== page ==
Purists often assert the non sequitur that none means “not one” and thus should take singular as one does. They imagine that grammar is parasitic on logic. Not so. You have to find out what’s grammatical in a human language through empirical investigation. You have three minutes left; You have two minutes left; You have one minute left… And what comes 60 seconds after that? You have zero minutes left. If it had been grammatical to say *You have zero minute left I would have told you, but it turns out that zero takes plural agreement. So does none of us. Optionally, in the latter case: you can say None of us is perfect if you wish. In the Wall Street Journal corpus there are 7 occurrences of plural agreement with none of us/you/them (as in none of them are currently Fed employees) and 6 of singular agreement (as in none of them is a likely takeover target, where the context does fit better with the singular), so it’s fairly even. In Strunk’s day White’s generalization may have been even more wrong than it is now: in Dracula (published when Strunk was 28) there are three cases of plural agreement and none of singular agreement.

The bottom line is that telling students None of us are perfect is a mistake doesn’t even have the dignity of deception. It’s worse than a lie; it’s total bullshit.

White’s major addition in 1959 was Chapter 5, “An Approach to Style.” It is old-fashioned, quirky, meandering, empty drivel. “Be clear,” he says. You need a book to tell you that? No, you need a book that gives you good advice on how to be clear in your writing. And what White does is typified by his endorsement of the old myth that there is something wrong with putting a preposition at the end of a clause. It is “bad grammar” (4th ed., p.77), only acceptable if your “ear is reliable”, in which case you can “use bad grammar deliberately”. Sometimes it is preferable to write the tool he murdered her with, he says (misogynistic example courtesy of White, not me). “Why? Because it sounds more violent, more like murder. A question of ear.” A question of pure, unadulterated, steaming bullshit. White hasn’t given a minute’s thought to his ridiculous generalization.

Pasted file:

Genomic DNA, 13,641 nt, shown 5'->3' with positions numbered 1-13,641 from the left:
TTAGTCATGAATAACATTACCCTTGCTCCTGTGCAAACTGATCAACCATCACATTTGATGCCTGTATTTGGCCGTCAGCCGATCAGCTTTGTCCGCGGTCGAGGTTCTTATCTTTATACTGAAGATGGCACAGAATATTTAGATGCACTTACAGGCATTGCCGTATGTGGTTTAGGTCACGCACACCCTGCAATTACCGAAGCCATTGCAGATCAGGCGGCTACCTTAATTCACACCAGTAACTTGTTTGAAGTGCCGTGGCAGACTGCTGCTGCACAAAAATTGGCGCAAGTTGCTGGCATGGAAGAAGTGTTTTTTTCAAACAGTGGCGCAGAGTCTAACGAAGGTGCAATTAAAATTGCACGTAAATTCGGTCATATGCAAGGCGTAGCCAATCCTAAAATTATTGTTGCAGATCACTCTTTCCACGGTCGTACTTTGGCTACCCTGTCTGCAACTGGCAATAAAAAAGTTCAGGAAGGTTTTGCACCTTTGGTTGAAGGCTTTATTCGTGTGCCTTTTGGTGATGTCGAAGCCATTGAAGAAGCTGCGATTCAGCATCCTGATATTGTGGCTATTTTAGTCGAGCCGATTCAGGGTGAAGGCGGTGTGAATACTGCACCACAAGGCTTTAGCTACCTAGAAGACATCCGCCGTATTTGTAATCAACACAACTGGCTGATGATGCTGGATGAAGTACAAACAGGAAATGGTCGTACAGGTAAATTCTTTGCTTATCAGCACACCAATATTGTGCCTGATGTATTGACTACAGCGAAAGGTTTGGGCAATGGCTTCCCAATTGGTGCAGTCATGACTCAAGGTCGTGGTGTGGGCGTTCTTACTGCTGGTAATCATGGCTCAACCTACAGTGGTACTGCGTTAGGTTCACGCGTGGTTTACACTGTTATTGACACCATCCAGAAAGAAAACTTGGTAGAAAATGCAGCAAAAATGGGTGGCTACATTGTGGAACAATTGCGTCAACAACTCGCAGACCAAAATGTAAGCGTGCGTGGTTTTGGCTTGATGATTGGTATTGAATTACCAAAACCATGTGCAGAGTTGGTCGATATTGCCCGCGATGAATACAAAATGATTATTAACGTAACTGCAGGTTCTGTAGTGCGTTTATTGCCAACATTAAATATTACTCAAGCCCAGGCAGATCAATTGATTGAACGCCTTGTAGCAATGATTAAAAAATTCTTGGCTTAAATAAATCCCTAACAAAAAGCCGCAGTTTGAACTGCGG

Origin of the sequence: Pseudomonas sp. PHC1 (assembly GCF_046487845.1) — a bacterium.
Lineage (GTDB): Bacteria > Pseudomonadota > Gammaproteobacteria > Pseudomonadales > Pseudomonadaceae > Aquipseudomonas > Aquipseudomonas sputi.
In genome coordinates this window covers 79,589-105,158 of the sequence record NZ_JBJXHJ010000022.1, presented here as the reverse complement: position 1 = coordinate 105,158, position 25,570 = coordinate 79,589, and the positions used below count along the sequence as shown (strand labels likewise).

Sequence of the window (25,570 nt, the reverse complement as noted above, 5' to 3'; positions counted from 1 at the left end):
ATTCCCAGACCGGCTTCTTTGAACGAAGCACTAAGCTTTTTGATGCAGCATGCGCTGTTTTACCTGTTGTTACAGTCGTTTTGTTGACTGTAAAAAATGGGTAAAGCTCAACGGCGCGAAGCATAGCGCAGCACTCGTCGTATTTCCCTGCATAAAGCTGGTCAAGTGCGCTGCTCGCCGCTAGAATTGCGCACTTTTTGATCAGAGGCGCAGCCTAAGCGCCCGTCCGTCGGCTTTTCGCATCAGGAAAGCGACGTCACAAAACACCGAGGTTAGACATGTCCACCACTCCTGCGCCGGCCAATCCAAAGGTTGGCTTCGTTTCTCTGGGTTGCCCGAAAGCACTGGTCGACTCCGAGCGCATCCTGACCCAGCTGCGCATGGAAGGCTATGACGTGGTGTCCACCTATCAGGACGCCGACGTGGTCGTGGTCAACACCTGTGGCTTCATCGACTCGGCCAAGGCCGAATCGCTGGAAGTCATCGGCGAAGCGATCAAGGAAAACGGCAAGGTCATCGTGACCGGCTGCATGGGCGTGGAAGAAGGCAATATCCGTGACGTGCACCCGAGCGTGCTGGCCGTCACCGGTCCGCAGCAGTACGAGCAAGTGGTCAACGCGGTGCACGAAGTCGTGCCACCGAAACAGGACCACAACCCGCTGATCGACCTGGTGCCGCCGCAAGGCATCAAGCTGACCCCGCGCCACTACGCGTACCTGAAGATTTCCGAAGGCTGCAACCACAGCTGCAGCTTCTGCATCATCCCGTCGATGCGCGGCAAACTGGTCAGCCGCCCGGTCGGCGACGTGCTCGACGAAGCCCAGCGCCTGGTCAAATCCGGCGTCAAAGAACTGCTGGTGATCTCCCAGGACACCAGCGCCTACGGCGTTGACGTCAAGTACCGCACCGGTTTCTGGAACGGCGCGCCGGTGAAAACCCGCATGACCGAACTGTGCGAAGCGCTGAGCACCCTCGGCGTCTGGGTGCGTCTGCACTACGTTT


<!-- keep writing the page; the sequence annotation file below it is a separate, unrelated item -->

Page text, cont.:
See if this sounds violent, like murder, to you: “You seem pensive, sweetheart; tell me what you’re thinking about.” Case closed. How long did that take?

White could write beautiful prose in his own novels and essays; but he can’t tell you how it’s done. Listening to him on the technical aspects of how to write grammatically and stylishly is like listening to a soccer player or manager after a game (“If we played like this every week, we wouldn’t be so inconsistent,” said the manager of Manchester United on one occasion).

The Elements of Style is one of the 100 worst nonfiction books ever sold to the public. It is tragic that America’s perverted and abusive love affair with it has caused it to be pressed into the hands of so many millions of undergraduates. I wish things were otherwise.

And I wish Robert McCrum had done more research. He did somehow manage to light upon the judgment that Elements is an “ageing zombie of a book … a hodgepodge, its now-antiquated pet peeves jostling for space with 1970s taboos and 1990s computer advice.” He attributes that to the Boston Globe, where it did indeed appear. The description was written in 2005 by Jan Freeman, the finest language columnist any periodical in America ever had, in a column reviewing (of all things) an illustrated reissue of Elements. Her piece was headed “Frankenstrunk” (it’s behind a paywall here, but the text is reproduced for educational purposes here and here). Jan was right. Listen to her. Or to me (here, for example). Listen to people who have studied the book and compared what it says with what is known about the English language. Not to McCrum, who just infuriatingly re-pothers the standard pothering.